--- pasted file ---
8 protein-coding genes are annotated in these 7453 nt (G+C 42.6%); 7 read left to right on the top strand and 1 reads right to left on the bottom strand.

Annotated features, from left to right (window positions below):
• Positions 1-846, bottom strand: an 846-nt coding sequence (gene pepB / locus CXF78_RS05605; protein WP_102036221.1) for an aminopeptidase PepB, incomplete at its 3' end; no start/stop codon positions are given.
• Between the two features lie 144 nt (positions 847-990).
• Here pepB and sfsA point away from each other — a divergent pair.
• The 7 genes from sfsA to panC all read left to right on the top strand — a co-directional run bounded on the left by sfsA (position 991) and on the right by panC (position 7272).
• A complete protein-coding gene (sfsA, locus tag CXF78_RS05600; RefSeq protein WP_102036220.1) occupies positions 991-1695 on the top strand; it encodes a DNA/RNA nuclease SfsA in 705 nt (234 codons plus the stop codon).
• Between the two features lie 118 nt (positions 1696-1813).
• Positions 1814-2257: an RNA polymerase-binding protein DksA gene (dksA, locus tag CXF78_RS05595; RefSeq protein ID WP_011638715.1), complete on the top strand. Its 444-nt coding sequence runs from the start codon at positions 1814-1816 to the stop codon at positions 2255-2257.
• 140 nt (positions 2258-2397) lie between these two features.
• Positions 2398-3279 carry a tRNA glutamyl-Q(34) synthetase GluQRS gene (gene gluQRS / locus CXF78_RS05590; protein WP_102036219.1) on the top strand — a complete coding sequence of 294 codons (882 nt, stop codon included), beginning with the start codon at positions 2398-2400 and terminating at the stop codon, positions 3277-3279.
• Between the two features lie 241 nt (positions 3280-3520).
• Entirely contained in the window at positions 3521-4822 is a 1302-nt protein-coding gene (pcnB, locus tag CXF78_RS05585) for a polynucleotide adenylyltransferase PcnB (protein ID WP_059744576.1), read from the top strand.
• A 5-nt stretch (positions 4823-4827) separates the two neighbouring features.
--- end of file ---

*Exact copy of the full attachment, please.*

8 protein-coding genes are annotated in these 7453 nt (G+C 42.6%); 7 read left to right on the top strand and 1 reads right to left on the bottom strand.

Annotated features, from left to right (window positions below):
• Positions 1-846, bottom strand: an 846-nt coding sequence (gene pepB / locus CXF78_RS05605; protein WP_102036221.1) for an aminopeptidase PepB, incomplete at its 3' end; no start/stop codon positions are given.
• Between the two features lie 144 nt (positions 847-990).
• Here pepB and sfsA point away from each other — a divergent pair.
• The 7 genes from sfsA to panC all read left to right on the top strand — a co-directional run bounded on the left by sfsA (position 991) and on the right by panC (position 7272).
• A complete protein-coding gene (sfsA, locus tag CXF78_RS05600; RefSeq protein WP_102036220.1) occupies positions 991-1695 on the top strand; it encodes a DNA/RNA nuclease SfsA in 705 nt (234 codons plus the stop codon).
• Between the two features lie 118 nt (positions 1696-1813).
• Positions 1814-2257: an RNA polymerase-binding protein DksA gene (dksA, locus tag CXF78_RS05595; RefSeq protein ID WP_011638715.1), complete on the top strand. Its 444-nt coding sequence runs from the start codon at positions 1814-1816 to the stop codon at positions 2255-2257.
• 140 nt (positions 2258-2397) lie between these two features.
• Positions 2398-3279 carry a tRNA glutamyl-Q(34) synthetase GluQRS gene (gene gluQRS / locus CXF78_RS05590; protein WP_102036219.1) on the top strand — a complete coding sequence of 294 codons (882 nt, stop codon included), beginning with the start codon at positions 2398-2400 and terminating at the stop codon, positions 3277-3279.
• Between the two features lie 241 nt (positions 3280-3520).
• Entirely contained in the window at positions 3521-4822 is a 1302-nt protein-coding gene (pcnB, locus tag CXF78_RS05585) for a polynucleotide adenylyltransferase PcnB (protein ID WP_059744576.1), read from the top strand.
• A 5-nt stretch (positions 4823-4827) separates the two neighbouring features.